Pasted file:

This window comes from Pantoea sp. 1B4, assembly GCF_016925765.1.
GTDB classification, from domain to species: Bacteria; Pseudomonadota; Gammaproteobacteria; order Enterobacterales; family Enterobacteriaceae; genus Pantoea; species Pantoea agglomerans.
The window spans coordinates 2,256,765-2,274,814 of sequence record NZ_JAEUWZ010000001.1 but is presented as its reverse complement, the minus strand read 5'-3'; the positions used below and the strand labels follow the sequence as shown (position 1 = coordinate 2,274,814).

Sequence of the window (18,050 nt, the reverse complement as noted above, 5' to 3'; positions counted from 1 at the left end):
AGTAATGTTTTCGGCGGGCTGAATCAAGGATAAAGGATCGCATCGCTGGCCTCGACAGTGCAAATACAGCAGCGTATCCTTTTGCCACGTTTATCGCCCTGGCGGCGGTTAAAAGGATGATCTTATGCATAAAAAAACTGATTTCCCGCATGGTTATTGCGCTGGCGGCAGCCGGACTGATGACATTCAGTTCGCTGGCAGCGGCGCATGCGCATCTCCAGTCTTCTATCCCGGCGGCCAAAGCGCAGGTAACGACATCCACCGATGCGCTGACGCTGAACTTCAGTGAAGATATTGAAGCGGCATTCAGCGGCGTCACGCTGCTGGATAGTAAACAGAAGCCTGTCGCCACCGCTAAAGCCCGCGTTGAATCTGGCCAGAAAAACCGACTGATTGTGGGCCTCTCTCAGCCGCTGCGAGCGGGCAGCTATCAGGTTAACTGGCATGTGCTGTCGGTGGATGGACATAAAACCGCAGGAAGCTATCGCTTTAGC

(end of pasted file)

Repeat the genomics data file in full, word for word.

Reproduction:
This window comes from Pantoea sp. 1B4, assembly GCF_016925765.1.
GTDB classification, from domain to species: Bacteria; Pseudomonadota; Gammaproteobacteria; order Enterobacterales; family Enterobacteriaceae; genus Pantoea; species Pantoea agglomerans.
The window spans coordinates 2,256,765-2,274,814 of sequence record NZ_JAEUWZ010000001.1 but is presented as its reverse complement, the minus strand read 5'-3'; the positions used below and the strand labels follow the sequence as shown (position 1 = coordinate 2,274,814).

Sequence of the window (18,050 nt, the reverse complement as noted above, 5' to 3'; positions counted from 1 at the left end):
AGTAATGTTTTCGGCGGGCTGAATCAAGGATAAAGGATCGCATCGCTGGCCTCGACAGTGCAAATACAGCAGCGTATCCTTTTGCCACGTTTATCGCCCTGGCGGCGGTTAAAAGGATGATCTTATGCATAAAAAAACTGATTTCCCGCATGGTTATTGCGCTGGCGGCAGCCGGACTGATGACATTCAGTTCGCTGGCAGCGGCGCATGCGCATCTCCAGTCTTCTATCCCGGCGGCCAAAGCGCAGGTAACGACATCCACCGATGCGCTGACGCTGAACTTCAGTGAAGATATTGAAGCGGCATTCAGCGGCGTCACGCTGCTGGATAGTAAACAGAAGCCTGTCGCCACCGCTAAAGCCCGCGTTGAATCTGGCCAGAAAAACCGACTGATTGTGGGCCTCTCTCAGCCGCTGCGAGCGGGCAGCTATCAGGTTAACTGGCATGTGCTGTCGGTGGATGGACATAAAACCGCAGGAAGCTATCGCTTTAGC